The novel operates within a slightly alternate universe in which the discovery of the chromosome unfolded differently and somewhat earlier. In placing her protagonists and various supporting characters together at Cambridge, Milan offers a route for scientific advancement that runs through the convergence of Violet’s work on inheritance and Alice’s work on the cell. Using Alice’s photography techniques for capturing cell division and blue aniline dye as a staining agent, the two are able to observe chromosomes (which they initially designate “thingy-blobbies”) within the nucleus (p. 153). Violet is then able to theorize their role in the transmission of inherited traits.
This is Violet’s crowning discovery, and it’s too big to keep to herself or to allow to be credited to anyone else. She decides to claim her achievement publicly in spite of the scandal it will bring to her family. She calls upon Sebastian (by now her romantic partner) to set up a final academic talk, using the prominence of his name to draw a crowd. When it comes time for him to deliver his remarks, he reveals the titular conspiracy to a flummoxed audience, for the first time giving Violet the public acknowledgement she has earned:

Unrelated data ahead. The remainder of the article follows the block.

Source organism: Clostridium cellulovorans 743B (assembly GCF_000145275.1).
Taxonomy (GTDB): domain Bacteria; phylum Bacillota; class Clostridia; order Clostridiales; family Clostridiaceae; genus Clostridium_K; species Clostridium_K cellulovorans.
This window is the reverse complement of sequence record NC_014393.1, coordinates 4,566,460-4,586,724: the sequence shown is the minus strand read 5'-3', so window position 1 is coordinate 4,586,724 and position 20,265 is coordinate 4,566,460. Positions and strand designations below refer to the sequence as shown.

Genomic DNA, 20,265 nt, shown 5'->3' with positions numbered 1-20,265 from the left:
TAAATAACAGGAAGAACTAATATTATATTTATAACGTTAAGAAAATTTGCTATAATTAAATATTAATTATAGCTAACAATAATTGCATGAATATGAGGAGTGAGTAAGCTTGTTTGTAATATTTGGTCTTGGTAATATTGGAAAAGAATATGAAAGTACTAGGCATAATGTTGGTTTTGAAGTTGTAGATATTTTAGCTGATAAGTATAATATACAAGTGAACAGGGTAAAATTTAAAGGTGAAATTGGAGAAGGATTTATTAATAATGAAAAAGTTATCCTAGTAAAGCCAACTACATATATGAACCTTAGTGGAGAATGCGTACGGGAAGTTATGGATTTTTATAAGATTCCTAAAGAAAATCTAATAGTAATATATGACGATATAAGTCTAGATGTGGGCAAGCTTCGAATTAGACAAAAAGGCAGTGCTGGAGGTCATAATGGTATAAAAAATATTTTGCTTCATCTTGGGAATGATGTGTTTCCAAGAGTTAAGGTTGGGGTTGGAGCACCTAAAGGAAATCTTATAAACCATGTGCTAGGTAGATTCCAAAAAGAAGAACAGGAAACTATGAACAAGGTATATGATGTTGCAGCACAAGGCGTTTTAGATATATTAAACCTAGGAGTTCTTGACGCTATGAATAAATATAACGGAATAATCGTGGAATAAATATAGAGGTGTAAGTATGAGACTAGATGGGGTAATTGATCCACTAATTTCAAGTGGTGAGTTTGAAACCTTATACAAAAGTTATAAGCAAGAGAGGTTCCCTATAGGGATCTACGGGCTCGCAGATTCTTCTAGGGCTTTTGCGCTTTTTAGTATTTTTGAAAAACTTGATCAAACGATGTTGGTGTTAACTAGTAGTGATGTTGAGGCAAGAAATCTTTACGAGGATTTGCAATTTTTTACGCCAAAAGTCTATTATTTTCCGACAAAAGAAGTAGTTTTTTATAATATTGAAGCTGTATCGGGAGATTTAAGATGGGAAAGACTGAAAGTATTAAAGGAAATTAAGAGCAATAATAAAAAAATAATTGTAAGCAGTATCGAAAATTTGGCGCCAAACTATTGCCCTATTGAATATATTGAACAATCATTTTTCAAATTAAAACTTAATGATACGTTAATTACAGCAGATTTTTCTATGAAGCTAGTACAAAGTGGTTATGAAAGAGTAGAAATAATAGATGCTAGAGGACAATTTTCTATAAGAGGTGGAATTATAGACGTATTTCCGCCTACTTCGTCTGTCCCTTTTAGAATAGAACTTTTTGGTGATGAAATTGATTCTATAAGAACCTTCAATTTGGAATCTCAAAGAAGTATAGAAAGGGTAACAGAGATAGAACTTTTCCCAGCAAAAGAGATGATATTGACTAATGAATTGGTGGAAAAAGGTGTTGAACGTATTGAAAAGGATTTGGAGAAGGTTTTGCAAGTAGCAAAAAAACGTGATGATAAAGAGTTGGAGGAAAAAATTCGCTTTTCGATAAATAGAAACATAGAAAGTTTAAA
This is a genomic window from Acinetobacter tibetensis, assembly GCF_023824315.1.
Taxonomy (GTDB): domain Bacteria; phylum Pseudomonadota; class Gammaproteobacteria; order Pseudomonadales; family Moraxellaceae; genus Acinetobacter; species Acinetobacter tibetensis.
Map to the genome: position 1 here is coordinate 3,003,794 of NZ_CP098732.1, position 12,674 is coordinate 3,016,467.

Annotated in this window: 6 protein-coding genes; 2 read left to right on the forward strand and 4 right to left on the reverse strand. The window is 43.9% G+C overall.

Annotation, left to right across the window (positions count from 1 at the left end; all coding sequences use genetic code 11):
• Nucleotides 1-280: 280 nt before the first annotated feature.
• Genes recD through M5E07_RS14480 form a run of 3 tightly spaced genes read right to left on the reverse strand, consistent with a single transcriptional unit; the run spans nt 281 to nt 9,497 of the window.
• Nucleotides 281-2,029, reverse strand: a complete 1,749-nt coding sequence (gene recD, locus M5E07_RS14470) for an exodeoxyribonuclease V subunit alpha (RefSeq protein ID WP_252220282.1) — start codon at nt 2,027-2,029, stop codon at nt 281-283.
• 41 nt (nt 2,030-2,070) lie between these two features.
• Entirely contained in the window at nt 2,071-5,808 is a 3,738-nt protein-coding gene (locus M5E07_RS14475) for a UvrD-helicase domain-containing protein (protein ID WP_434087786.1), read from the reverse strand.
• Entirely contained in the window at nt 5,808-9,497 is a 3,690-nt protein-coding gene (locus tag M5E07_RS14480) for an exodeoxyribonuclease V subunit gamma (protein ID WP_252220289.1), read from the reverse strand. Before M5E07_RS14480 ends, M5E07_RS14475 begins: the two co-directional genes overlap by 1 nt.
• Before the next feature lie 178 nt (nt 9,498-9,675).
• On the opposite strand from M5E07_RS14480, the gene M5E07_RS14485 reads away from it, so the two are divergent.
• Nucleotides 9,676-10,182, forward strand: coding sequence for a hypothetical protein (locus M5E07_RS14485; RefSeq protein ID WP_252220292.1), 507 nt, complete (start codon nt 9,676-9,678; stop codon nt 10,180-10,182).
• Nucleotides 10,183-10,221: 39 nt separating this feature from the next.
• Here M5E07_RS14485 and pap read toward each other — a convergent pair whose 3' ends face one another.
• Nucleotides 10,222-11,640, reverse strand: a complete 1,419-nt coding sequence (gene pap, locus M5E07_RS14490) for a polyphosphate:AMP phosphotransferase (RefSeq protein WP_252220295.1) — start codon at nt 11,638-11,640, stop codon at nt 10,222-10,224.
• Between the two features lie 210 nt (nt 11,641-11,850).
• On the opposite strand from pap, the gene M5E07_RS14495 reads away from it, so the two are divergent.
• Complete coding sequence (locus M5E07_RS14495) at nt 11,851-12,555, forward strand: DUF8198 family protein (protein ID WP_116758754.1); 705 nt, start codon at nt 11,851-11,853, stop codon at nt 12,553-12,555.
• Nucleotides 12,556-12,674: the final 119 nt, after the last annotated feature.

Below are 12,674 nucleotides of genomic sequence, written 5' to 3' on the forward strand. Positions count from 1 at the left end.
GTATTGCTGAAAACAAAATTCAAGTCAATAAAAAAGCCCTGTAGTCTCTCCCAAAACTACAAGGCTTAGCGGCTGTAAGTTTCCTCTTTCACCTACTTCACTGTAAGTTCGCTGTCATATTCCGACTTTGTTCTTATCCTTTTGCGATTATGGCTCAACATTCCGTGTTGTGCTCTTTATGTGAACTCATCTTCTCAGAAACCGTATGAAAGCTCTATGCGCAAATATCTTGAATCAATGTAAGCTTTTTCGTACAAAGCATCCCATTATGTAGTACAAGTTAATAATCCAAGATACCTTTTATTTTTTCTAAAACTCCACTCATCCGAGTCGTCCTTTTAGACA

I have been given the credit for the work I have presented thus far, […] but in fact, my role has been more of a helper, if you will. So let me introduce the individual giving tonight’s lecture. This person did all the research for the work I have presented, had the brilliant insights underlying every word I have ever spoken. (p. 203)
Violet is then able to stand and deliver her lecture, claiming full ownership of her scientific discoveries and her identity as an expert in genetic inheritance. This narrative moment of public recognition and ownership of work, the emotional climax to the novel, serves as a feminist corrective for the erasure from academia to which countless women have been subjected.